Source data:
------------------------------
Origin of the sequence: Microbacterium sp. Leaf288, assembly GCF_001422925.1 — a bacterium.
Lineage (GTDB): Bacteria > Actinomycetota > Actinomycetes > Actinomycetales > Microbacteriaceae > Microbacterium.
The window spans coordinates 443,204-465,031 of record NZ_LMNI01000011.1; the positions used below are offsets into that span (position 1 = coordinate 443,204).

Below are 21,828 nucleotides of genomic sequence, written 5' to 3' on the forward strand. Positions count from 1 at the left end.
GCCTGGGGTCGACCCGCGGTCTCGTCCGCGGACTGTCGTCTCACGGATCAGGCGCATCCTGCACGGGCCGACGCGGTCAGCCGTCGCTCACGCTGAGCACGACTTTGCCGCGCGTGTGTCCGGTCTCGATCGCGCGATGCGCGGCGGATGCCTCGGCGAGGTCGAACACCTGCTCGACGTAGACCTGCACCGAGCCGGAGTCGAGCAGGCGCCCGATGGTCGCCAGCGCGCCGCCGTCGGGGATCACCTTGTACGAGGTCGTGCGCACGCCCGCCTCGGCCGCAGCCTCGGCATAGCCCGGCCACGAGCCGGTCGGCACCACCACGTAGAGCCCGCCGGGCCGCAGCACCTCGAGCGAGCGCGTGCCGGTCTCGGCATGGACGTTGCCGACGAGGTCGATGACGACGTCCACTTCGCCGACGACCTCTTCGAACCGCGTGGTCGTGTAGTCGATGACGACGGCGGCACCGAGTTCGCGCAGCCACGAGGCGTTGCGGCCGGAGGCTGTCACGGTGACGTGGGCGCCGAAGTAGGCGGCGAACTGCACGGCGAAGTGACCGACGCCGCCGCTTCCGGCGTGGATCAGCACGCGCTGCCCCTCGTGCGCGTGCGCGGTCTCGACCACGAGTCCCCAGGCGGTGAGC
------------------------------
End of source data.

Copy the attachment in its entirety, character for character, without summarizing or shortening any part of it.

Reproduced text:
Origin of the sequence: Microbacterium sp. Leaf288, assembly GCF_001422925.1 — a bacterium.
Lineage (GTDB): Bacteria > Actinomycetota > Actinomycetes > Actinomycetales > Microbacteriaceae > Microbacterium.
The window spans coordinates 443,204-465,031 of record NZ_LMNI01000011.1; the positions used below are offsets into that span (position 1 = coordinate 443,204).

Below are 21,828 nucleotides of genomic sequence, written 5' to 3' on the forward strand. Positions count from 1 at the left end.
GCCTGGGGTCGACCCGCGGTCTCGTCCGCGGACTGTCGTCTCACGGATCAGGCGCATCCTGCACGGGCCGACGCGGTCAGCCGTCGCTCACGCTGAGCACGACTTTGCCGCGCGTGTGTCCGGTCTCGATCGCGCGATGCGCGGCGGATGCCTCGGCGAGGTCGAACACCTGCTCGACGTAGACCTGCACCGAGCCGGAGTCGAGCAGGCGCCCGATGGTCGCCAGCGCGCCGCCGTCGGGGATCACCTTGTACGAGGTCGTGCGCACGCCCGCCTCGGCCGCAGCCTCGGCATAGCCCGGCCACGAGCCGGTCGGCACCACCACGTAGAGCCCGCCGGGCCGCAGCACCTCGAGCGAGCGCGTGCCGGTCTCGGCATGGACGTTGCCGACGAGGTCGATGACGACGTCCACTTCGCCGACGACCTCTTCGAACCGCGTGGTCGTGTAGTCGATGACGACGGCGGCACCGAGTTCGCGCAGCCACGAGGCGTTGCGGCCGGAGGCTGTCACGGTGACGTGGGCGCCGAAGTAGGCGGCGAACTGCACGGCGAAGTGACCGACGCCGCCGCTTCCGGCGTGGATCAGCACGCGCTGCCCCTCGTGCGCGTGCGCGGTCTCGACCACGAGTCCCCAGGCGGTGAGC